“We Are All Adopted”

From my own search for my roots through adopting older children from foster care, life has taught me to treasure my children’s biological connections while knowing that we don’t have to look alike to belong together.

"We Are All Adopted," by Veronica Chenik Gilmore

“That girl said we have the same noses!” shouted my nine-year-old daughter. We were seated at a large, round table surrounded by goggling strangers squinting at us with wrinkled expressions. I felt their eyes on me, sizing up our noses.

Who was I? the strangers seemed to be wondering. Was I the mother?

It was late February and my children had just gotten off the slopes. The layers of clothing were slowly sliding off their sweaty, snowy bodies. I was seated in the rustic resort’s banquet hall for an awards ceremony for the kids’ ski club. While waiting for the presentation to begin, the conversation proceeded in a chit-chatty fashion between the other skiers and two of my seven children.

Are you guys related?” asked one of the teenagers, peering through his long blond bangs at my daughter and me.

When meeting my children, new acquaintances will sometimes comment on the color of their hair: “Does your husband have blond hair?” I’m always surprised when the question comes up, and, when I reveal that my family is blended by adoption, I usually get some kind of approval for my kind deed. But, as affirming as it may seem, I would rather avoid “atta girl”-type praise from strangers.

Does it even matter? I ask myself. These children could be my stepchildren. Why are people so nosy?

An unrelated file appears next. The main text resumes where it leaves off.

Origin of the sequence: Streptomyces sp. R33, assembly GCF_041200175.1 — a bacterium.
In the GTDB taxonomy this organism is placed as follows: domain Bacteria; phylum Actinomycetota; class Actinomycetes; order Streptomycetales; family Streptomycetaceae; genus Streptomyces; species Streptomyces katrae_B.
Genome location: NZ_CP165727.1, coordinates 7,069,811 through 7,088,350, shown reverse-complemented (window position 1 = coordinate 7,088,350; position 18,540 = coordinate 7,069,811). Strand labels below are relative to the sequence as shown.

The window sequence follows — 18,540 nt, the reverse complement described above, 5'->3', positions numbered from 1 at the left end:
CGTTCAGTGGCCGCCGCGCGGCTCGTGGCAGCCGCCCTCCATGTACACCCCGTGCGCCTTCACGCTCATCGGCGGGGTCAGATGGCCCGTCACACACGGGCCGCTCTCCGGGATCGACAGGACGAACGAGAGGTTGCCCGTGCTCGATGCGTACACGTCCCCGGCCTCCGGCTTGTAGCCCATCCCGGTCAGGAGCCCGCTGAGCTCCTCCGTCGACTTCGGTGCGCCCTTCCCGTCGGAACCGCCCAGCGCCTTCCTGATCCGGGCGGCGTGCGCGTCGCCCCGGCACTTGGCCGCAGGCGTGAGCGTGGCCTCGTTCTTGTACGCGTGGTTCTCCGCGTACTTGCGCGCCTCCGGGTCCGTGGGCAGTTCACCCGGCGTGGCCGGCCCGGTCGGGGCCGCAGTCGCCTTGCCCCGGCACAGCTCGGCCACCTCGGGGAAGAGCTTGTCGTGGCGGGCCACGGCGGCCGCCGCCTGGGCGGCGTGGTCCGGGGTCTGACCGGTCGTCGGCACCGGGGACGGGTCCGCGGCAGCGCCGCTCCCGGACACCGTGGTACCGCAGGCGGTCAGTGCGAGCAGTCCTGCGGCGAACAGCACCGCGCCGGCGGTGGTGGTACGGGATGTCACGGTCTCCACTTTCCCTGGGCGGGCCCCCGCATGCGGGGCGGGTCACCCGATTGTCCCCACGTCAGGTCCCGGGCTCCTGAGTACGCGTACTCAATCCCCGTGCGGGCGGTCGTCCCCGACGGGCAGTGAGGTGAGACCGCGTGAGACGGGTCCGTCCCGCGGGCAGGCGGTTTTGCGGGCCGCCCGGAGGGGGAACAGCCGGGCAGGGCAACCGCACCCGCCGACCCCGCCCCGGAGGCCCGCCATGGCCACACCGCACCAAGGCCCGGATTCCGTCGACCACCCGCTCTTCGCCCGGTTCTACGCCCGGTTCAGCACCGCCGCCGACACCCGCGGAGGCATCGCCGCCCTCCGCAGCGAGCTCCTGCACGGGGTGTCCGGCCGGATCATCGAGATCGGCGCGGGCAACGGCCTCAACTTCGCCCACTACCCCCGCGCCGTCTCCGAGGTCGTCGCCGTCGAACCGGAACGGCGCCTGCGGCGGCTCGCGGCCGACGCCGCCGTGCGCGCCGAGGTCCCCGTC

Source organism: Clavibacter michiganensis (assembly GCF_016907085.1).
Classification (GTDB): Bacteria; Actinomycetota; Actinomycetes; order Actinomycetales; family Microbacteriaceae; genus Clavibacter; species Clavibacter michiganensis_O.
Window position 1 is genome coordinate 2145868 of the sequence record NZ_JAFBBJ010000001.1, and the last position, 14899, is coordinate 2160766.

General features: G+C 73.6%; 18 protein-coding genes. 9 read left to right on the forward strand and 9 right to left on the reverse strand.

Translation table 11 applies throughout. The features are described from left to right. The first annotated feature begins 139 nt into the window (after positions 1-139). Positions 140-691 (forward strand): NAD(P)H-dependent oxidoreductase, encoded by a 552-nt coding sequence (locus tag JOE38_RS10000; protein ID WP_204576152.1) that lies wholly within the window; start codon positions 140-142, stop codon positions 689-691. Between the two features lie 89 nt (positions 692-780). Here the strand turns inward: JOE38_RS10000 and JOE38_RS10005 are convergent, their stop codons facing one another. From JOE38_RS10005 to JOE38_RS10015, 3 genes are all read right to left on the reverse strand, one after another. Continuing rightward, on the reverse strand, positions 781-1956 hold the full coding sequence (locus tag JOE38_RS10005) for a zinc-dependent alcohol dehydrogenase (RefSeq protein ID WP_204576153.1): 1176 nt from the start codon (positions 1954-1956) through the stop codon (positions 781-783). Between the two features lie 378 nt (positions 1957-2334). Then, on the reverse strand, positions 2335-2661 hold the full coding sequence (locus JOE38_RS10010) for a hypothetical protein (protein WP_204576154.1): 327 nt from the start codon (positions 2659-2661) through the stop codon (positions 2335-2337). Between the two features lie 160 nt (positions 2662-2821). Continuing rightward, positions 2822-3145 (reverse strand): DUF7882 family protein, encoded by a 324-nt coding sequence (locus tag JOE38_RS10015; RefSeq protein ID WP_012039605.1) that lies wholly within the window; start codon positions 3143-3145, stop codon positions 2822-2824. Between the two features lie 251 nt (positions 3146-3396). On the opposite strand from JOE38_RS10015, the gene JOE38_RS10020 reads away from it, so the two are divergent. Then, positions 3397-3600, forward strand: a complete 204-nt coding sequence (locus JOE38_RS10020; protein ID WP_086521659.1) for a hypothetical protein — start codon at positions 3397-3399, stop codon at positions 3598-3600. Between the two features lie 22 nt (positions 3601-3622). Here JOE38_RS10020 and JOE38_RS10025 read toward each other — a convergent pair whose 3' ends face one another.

But, depending on the circumstance, it can also be a great opening to talk about adoption and dispel some of the myths people have about adopting older children. I don’t want to reveal anything personal, but I also don’t want my kids to feel ashamed of or defined by adoption.

In the ski lodge, I thought about all the ways I could answer the young man’s question, and attempted to respond kindly and informatively—but my loud teenage son, the stand-up comedian, interrupted me. He sharply announced, “We look nothing alike.” I smiled, reflecting on my Greek and Polish ancestry. He continued to address my features—my almost-black hair and, specifically, my nose: “Her nose is a hook-like nose, looks nothing like mine, or hers,” as he pointed to his blond, blue-eyed biological sister.


The discussion fell silent. Our attention shifted to the window; the intensity of the snow was increasing, blanketing the empty summer furniture on the patio outside.

I sensed a few eyes wandering back to analyze my face, and then my son’s. Was I an impostor?

I started laughing as I looked at my son and shook my head, “It’s OK, I’ve heard this before, not the first time.” I smiled, nodded. Keep calm and carry on, I thought.

Do we need to look alike to belong to each other?


In truth, these comments reminded me of my teenage years. A few friends told me I didn’t look like either my mom or my dad (my third step father). The first time I heard the “hook nose” comment, in particular, was from my friend Brenda, in middle school. When I asked my mother, she told me it must have come from my paternal side. And I remember standing in front of the mirror, applying clear tape to temporarily “fix” my nose, so it perked up, instead of pointing down.

But most of all, as a child, what I wished was to be able to look in the mirror and claim my identity, to belong to my tribe. I was the product of an affair my mother had while she was married, and I learned very few details about my biological father when I was younger. I was told his name, which my mother remembered incorrectly. So the true story of my own conception was a mystery to both my legal father and biological father until I was an adult, when my mother finally revealed the truth to both of them.

The search for my “real” self led me to read many books about adoption. To my surprise, I strongly identified with the experiences of the adoptees. I, too, had an appetite to be reunited with my biological father and seek out cultural, ancestral, and medical information.

I suppose that story could have crippled me, but instead, I feel like I became more compassionate and understanding about these sorts of lost and found identity issues.